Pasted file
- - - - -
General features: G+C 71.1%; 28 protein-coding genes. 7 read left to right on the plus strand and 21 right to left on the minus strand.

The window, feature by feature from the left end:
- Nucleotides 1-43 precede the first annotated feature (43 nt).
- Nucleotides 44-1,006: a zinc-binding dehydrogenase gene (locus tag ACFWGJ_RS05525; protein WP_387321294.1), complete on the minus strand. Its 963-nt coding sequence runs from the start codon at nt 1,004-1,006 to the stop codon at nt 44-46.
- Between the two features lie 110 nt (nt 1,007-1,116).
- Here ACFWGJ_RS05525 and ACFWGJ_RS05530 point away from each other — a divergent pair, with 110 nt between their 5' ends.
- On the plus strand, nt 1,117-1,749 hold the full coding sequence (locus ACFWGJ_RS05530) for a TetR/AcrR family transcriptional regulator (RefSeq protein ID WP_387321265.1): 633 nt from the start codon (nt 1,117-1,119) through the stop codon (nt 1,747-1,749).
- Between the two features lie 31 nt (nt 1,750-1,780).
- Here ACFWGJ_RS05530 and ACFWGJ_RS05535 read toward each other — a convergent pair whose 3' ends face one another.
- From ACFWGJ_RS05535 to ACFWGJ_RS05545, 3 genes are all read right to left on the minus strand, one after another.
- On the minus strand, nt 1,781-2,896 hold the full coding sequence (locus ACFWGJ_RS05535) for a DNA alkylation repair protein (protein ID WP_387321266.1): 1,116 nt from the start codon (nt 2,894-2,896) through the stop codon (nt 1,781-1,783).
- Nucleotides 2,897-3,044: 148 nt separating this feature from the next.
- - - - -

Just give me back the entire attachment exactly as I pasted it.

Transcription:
General features: G+C 71.1%; 28 protein-coding genes. 7 read left to right on the plus strand and 21 right to left on the minus strand.

The window, feature by feature from the left end:
- Nucleotides 1-43 precede the first annotated feature (43 nt).
- Nucleotides 44-1,006: a zinc-binding dehydrogenase gene (locus tag ACFWGJ_RS05525; protein WP_387321294.1), complete on the minus strand. Its 963-nt coding sequence runs from the start codon at nt 1,004-1,006 to the stop codon at nt 44-46.
- Between the two features lie 110 nt (nt 1,007-1,116).
- Here ACFWGJ_RS05525 and ACFWGJ_RS05530 point away from each other — a divergent pair, with 110 nt between their 5' ends.
- On the plus strand, nt 1,117-1,749 hold the full coding sequence (locus ACFWGJ_RS05530) for a TetR/AcrR family transcriptional regulator (RefSeq protein ID WP_387321265.1): 633 nt from the start codon (nt 1,117-1,119) through the stop codon (nt 1,747-1,749).
- Between the two features lie 31 nt (nt 1,750-1,780).
- Here ACFWGJ_RS05530 and ACFWGJ_RS05535 read toward each other — a convergent pair whose 3' ends face one another.
- From ACFWGJ_RS05535 to ACFWGJ_RS05545, 3 genes are all read right to left on the minus strand, one after another.
- On the minus strand, nt 1,781-2,896 hold the full coding sequence (locus ACFWGJ_RS05535) for a DNA alkylation repair protein (protein ID WP_387321266.1): 1,116 nt from the start codon (nt 2,894-2,896) through the stop codon (nt 1,781-1,783).
- Nucleotides 2,897-3,044: 148 nt separating this feature from the next.